In the condenser microphone according to Japanese Unexamined Patent Application Publication No. 2006-5710, microphone units that have a small distance between acoustic terminals and excellent directional frequency response in high frequencies are connected in parallel. This configuration can increase the effective capacitance and can reduce intrinsic noise while maintaining excellent directional frequency response. The condenser microphone according to Japanese Unexamined Patent Application Publication No. 2011-10046 includes a plurality of microphone units connected in series. Thus, the outputs of the microphone units are added to improve the sensitivity and the SN ratio.

Usually, microphones have a low power output and thus are easily affected by external electrical noise. Thus, it employs balanced transmission, which is insusceptible to electrical noise. Japanese Unexamined Patent Application Publication No. 2011-10046 describes a condenser microphone including four microphone units: two of the units being connected in series such that balanced transmission signals are output to the hot terminal, the other two units being connected in series with reversed polarity such that balanced transmission signals are output to the cold terminal.

Unfortunately, microphones having a plurality of microphone units, such as those described in Japanese Unexamined Patent Applications Publication Nos. 2006-5710 and 2011-10046, have the following problem. Since the diaphragms of the microphones are disposed on a single plane, no problem will occur if the distances from the diaphragms to the sound source are equal. If the distances from the diaphragms to the sound source differ from each other, sound waves from the sound source reach the acoustic terminals of the microphone units at different times. For example, if the sound source is positioned at a 90-degree angle to the sound collecting axes of the microphone units, sound waves from the sound source reach the acoustic terminals of the microphone units at different times. Accordingly, sound waves from a sound source that is not positioned at a 0-degree or a 180-degree angle to the sound collecting axes reach the acoustic terminals of the microphone units at different times. Hence, the waveform of a signal acquired by adding the signals output from the microphone units after converting the sound waves that have reached the microphone units at different times to electric signals differs from the waveform of the sound waves from the sound source, causing a difference in sound quality depending on the direction of the sound source.

When microphone units that output signals to the hot terminal and microphone units that output signals to the cold terminal are provided to perform balanced transmission, no problem will occur if the sound waves transmitted at a 90-degree angle to the sound collecting axes of the microphone units simultaneously reach the acoustic terminals of the microphone units. However, sound waves from a sound source not aligned with the sound collecting axes reach the acoustic terminals of the microphone units at different times. Such a time difference generates a sound pressure gradient, which corresponds to the time difference, across the diaphragms of the microphone units. As a result, the driving forces of the diaphragms depend on the frequency. Such frequency dependency causes a difference in sound quality.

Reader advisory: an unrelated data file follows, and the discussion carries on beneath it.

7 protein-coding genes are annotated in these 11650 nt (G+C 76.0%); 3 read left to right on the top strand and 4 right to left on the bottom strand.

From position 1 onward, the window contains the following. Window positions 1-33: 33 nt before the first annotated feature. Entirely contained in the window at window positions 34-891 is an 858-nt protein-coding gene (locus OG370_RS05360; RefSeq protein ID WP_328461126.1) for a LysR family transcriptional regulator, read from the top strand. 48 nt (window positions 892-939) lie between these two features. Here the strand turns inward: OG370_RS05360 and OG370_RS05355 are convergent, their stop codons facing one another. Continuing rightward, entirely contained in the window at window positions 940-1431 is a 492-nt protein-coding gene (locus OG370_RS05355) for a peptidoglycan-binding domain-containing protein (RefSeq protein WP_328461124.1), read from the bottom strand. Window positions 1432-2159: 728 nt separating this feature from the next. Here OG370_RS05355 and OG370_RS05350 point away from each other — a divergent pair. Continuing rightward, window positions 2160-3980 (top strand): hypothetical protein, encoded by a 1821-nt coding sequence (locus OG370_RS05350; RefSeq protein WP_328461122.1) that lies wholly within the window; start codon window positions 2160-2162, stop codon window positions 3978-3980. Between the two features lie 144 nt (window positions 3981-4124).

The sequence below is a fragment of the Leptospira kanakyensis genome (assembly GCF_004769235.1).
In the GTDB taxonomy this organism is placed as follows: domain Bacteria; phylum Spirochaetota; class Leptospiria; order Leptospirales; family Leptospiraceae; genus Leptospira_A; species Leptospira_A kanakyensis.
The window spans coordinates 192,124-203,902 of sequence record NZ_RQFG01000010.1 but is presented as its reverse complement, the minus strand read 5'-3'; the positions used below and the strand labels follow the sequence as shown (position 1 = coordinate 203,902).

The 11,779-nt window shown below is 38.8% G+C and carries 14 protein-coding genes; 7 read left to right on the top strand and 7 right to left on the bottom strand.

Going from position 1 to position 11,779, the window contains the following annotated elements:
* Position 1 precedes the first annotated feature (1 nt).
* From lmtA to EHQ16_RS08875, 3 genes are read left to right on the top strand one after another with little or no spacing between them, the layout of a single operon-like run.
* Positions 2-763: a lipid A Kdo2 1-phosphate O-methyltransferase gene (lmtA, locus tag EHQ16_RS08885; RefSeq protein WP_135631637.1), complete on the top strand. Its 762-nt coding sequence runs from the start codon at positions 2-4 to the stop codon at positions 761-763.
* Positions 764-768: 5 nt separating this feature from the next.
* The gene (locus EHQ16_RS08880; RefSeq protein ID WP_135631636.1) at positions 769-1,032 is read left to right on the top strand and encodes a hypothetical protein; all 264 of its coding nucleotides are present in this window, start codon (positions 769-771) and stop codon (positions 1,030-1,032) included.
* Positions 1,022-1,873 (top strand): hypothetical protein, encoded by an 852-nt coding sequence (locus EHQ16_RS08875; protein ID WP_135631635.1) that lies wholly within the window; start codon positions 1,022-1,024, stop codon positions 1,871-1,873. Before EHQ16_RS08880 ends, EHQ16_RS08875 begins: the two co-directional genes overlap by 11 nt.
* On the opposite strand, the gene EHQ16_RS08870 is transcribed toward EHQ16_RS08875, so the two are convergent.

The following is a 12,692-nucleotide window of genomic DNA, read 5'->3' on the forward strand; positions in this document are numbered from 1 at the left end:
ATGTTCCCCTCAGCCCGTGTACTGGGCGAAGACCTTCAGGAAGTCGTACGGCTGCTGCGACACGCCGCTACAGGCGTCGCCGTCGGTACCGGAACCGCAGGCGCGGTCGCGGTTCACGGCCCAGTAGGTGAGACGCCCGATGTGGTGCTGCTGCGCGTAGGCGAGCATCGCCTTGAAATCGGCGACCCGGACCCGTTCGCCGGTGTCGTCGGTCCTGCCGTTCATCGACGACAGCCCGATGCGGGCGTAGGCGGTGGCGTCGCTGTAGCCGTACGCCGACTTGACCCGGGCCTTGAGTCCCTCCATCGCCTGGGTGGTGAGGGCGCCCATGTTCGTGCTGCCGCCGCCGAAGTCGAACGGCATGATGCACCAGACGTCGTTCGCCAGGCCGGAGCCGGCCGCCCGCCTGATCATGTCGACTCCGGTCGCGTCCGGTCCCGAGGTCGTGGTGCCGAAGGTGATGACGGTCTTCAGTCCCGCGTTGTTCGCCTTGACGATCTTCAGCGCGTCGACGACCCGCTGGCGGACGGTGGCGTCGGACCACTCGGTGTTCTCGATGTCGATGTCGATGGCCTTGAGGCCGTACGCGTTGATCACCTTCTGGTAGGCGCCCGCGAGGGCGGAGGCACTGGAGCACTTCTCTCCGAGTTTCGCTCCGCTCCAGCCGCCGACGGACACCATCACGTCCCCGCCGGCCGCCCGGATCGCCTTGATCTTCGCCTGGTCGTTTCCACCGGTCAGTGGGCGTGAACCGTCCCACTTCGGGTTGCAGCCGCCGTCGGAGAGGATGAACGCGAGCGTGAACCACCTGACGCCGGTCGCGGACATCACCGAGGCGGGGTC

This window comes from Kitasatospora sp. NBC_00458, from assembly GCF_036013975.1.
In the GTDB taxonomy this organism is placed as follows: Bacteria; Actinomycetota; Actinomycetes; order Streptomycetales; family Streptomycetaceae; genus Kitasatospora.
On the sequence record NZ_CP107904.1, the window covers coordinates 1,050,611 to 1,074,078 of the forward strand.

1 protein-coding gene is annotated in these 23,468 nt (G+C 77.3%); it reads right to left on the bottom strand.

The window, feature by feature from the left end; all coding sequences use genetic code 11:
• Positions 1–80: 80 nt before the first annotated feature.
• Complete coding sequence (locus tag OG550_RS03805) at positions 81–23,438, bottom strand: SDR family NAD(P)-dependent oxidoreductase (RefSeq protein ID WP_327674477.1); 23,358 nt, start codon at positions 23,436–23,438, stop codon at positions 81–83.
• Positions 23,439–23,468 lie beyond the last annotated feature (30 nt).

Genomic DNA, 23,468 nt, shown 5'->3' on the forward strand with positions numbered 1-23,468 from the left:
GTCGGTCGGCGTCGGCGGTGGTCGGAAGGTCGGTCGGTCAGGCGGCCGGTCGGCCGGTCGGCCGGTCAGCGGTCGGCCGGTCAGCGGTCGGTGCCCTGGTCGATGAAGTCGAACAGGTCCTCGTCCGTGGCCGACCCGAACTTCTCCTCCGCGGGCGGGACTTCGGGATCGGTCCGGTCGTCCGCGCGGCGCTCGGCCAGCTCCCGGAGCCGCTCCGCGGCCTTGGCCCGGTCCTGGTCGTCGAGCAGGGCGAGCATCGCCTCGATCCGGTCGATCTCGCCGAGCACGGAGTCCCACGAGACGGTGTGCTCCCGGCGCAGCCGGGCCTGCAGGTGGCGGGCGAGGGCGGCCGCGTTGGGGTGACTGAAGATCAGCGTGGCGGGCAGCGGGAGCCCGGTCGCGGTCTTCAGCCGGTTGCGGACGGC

FIGS. 6 and 7 each illustrate a difference between the case of no time difference and the case of any time difference. In FIGS. 6 and 7, reference numerals 61 and 71 represent microphone units. Output signals from the microphone unit 61 are transmitted via an impedance converter 62 and are output from the hot terminal as balanced output signals, and output signals from the microphone unit 71 are transmitted via an impedance converter 72 and are output from the cold terminal as balanced output signals. A sound source Po is equidistant from the diaphragms of the microphone unit 61 and 71, whereas a sound source Po′ is not equidistant from the diaphragms of the microphone unit 61 and 71. Since sound waves from the sound source Po reach the microphone units 61 and 71 at the same time, a difference in sound quality as described above does not occur. Since sound waves from the sound source Po′ reach the microphone units 61 and 71 at different times, the sound quality of the signals output to the hot terminal differs from that of signals output from the cold terminal due to frequency dependency.

FIG. 8 illustrates the directional frequency response characteristics of a conventional condenser microphone including a plurality of microphone units of which the outputs are added. FIG. 9 illustrates frequency characteristics of the microphone. The directional frequency response characteristics illustrated in FIG. 8 were measured at 1000 Hz, 2000 Hz, and 5000 Hz. The frequency characteristics illustrated in FIG. 9 were measured at an angle of the sound source of 0, 90, 180, and 270 degrees to the sound collecting axes.